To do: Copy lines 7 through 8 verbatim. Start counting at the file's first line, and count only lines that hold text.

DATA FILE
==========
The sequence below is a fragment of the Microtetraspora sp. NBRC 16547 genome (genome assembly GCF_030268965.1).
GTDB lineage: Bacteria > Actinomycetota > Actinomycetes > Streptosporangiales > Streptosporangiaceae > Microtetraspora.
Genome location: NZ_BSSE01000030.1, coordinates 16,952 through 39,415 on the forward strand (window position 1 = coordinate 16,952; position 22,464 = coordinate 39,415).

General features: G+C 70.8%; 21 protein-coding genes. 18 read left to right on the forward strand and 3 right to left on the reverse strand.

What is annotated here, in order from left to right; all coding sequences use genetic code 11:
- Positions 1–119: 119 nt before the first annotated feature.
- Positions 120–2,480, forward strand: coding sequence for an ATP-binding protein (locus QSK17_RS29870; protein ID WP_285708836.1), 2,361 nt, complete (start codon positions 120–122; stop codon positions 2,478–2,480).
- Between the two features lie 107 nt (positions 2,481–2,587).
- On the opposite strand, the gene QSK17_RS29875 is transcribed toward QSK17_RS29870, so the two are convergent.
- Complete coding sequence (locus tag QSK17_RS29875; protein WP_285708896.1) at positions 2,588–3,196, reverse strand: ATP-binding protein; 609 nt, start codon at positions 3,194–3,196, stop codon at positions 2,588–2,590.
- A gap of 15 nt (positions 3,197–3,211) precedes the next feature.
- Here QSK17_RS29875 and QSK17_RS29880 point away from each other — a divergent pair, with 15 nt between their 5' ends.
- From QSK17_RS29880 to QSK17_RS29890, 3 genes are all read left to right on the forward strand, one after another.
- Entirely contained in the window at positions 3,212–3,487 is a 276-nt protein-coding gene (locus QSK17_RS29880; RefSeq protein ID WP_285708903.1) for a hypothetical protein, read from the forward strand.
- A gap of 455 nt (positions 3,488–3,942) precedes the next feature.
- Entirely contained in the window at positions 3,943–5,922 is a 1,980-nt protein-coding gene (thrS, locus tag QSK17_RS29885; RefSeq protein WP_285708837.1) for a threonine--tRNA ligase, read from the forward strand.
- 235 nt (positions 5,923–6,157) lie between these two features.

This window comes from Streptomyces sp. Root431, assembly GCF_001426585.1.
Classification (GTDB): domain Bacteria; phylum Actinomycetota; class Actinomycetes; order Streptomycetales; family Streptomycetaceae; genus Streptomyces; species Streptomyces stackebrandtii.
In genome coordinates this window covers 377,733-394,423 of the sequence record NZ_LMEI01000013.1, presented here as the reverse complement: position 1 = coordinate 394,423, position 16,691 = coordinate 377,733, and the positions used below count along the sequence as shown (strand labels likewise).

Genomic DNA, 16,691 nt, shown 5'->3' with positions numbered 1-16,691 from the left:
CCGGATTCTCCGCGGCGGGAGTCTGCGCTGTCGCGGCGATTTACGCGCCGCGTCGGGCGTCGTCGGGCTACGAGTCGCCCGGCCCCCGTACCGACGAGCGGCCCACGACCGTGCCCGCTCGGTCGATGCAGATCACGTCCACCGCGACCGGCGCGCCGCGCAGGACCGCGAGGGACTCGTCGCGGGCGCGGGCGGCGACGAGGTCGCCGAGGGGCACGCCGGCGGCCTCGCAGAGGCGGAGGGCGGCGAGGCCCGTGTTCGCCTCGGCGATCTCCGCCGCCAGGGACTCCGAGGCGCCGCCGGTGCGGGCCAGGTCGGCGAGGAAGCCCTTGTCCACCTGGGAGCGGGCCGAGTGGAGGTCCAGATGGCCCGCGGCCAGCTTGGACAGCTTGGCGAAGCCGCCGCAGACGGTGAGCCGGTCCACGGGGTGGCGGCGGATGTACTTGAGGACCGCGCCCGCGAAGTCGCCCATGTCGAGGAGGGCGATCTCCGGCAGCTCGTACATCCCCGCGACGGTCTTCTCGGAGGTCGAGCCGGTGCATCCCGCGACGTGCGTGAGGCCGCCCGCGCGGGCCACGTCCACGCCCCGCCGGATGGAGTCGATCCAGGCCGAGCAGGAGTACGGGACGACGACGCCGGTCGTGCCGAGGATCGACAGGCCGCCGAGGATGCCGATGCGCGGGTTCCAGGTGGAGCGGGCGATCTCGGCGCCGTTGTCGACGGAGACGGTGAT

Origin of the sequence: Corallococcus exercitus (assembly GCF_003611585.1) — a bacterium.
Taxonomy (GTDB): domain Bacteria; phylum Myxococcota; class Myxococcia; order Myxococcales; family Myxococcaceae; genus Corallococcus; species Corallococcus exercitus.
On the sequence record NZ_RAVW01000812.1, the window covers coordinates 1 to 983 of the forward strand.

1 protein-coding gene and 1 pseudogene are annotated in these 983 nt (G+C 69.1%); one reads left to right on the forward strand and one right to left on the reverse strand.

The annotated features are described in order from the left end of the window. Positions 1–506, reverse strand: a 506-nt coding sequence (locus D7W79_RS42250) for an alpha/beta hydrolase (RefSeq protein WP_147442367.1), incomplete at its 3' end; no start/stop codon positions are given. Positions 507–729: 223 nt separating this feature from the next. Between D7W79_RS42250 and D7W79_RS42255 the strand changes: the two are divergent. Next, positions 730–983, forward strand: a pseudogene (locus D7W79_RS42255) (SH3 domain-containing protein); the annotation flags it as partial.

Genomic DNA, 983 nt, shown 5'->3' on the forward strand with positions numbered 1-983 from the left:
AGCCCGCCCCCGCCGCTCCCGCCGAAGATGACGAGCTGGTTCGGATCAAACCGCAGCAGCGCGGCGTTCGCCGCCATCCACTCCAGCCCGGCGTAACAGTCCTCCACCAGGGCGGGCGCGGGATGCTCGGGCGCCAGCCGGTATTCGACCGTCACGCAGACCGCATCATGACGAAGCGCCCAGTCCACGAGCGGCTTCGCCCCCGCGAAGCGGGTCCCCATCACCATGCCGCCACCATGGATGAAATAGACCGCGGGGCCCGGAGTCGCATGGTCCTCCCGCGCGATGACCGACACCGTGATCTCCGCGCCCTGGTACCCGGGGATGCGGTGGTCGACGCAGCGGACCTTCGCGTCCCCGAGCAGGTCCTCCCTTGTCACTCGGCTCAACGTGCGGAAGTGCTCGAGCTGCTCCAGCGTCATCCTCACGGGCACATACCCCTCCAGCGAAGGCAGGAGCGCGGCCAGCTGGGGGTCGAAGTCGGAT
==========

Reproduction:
- Positions 120–2,480, forward strand: coding sequence for an ATP-binding protein (locus QSK17_RS29870; protein ID WP_285708836.1), 2,361 nt, complete (start codon positions 120–122; stop codon positions 2,478–2,480).
- Between the two features lie 107 nt (positions 2,481–2,587).